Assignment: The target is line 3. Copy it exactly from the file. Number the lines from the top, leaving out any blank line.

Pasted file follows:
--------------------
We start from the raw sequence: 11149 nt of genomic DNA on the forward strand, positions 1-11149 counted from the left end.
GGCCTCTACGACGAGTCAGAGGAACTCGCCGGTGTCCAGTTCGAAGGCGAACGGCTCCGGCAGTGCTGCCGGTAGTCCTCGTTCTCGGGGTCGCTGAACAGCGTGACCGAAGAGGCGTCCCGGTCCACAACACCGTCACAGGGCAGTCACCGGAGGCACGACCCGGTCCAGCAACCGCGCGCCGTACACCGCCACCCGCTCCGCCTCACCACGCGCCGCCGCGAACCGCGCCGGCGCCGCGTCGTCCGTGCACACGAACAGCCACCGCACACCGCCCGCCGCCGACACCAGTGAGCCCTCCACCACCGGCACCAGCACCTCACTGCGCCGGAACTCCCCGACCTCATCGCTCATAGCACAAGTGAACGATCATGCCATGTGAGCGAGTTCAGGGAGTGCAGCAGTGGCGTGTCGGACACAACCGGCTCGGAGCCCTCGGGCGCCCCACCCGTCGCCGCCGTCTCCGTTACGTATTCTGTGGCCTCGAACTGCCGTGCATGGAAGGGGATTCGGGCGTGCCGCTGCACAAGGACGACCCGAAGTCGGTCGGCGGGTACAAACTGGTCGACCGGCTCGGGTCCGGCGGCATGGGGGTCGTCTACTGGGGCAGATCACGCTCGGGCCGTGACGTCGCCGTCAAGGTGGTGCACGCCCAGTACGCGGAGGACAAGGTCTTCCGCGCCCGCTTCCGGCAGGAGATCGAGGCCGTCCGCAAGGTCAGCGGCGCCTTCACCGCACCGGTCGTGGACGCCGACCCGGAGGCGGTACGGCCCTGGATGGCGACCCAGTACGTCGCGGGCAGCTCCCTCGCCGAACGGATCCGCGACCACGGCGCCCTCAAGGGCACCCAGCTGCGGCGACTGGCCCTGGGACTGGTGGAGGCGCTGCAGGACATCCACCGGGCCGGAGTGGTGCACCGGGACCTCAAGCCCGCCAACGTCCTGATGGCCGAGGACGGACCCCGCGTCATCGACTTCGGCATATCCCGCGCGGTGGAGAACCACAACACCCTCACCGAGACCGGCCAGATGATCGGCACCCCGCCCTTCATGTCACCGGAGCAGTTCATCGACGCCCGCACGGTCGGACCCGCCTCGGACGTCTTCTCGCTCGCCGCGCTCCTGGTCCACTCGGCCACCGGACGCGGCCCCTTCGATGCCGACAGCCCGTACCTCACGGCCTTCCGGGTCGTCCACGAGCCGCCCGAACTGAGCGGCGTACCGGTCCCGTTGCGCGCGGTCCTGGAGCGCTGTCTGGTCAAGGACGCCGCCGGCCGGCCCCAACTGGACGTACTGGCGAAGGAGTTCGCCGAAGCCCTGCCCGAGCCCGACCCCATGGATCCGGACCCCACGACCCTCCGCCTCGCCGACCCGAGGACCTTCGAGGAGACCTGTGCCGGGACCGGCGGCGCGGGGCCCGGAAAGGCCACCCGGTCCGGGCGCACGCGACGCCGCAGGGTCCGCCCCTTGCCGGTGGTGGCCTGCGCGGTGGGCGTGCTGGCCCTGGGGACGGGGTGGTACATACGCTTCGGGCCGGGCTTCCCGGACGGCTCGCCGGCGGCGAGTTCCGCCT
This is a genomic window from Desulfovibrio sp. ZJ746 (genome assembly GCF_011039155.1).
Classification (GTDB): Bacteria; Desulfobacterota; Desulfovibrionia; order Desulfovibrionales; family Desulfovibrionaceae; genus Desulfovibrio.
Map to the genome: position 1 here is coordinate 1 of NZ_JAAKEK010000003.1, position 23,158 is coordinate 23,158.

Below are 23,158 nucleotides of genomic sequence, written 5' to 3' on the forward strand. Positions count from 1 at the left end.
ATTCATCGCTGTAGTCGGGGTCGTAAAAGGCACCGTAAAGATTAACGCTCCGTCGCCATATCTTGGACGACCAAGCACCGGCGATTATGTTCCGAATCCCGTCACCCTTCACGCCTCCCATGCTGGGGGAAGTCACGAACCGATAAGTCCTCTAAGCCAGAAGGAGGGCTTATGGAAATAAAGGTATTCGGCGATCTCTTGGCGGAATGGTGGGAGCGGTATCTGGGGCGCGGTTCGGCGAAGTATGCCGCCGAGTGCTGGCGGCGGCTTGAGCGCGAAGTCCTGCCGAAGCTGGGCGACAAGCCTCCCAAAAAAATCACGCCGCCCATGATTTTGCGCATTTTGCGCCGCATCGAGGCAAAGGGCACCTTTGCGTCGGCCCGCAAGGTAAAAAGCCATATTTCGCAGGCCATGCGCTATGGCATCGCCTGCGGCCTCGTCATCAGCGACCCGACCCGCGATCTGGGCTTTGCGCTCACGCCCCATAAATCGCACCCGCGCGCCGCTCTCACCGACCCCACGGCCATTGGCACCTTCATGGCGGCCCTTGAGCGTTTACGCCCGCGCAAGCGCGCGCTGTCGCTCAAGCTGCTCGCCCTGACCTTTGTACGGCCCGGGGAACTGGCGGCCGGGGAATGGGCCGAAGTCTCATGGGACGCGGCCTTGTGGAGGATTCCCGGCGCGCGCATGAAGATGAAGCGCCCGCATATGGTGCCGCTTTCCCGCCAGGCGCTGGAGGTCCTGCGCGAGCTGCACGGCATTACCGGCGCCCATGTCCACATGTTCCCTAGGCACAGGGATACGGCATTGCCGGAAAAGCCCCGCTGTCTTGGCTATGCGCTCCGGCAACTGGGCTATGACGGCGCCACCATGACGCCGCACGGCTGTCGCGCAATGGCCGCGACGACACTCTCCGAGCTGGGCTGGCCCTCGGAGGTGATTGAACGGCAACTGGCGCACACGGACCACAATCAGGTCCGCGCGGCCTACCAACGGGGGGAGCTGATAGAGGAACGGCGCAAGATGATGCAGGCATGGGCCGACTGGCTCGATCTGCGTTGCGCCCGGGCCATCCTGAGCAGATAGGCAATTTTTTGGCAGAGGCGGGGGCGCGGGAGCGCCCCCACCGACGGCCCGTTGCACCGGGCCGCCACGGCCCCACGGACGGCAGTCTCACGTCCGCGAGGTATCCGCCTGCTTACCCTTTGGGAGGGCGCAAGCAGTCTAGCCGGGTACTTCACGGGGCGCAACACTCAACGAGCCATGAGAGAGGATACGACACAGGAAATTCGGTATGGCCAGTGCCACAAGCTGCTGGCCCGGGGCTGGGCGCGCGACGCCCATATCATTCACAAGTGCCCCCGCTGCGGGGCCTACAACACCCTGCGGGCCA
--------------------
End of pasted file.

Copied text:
This is a genomic window from Desulfovibrio sp. ZJ746 (genome assembly GCF_011039155.1).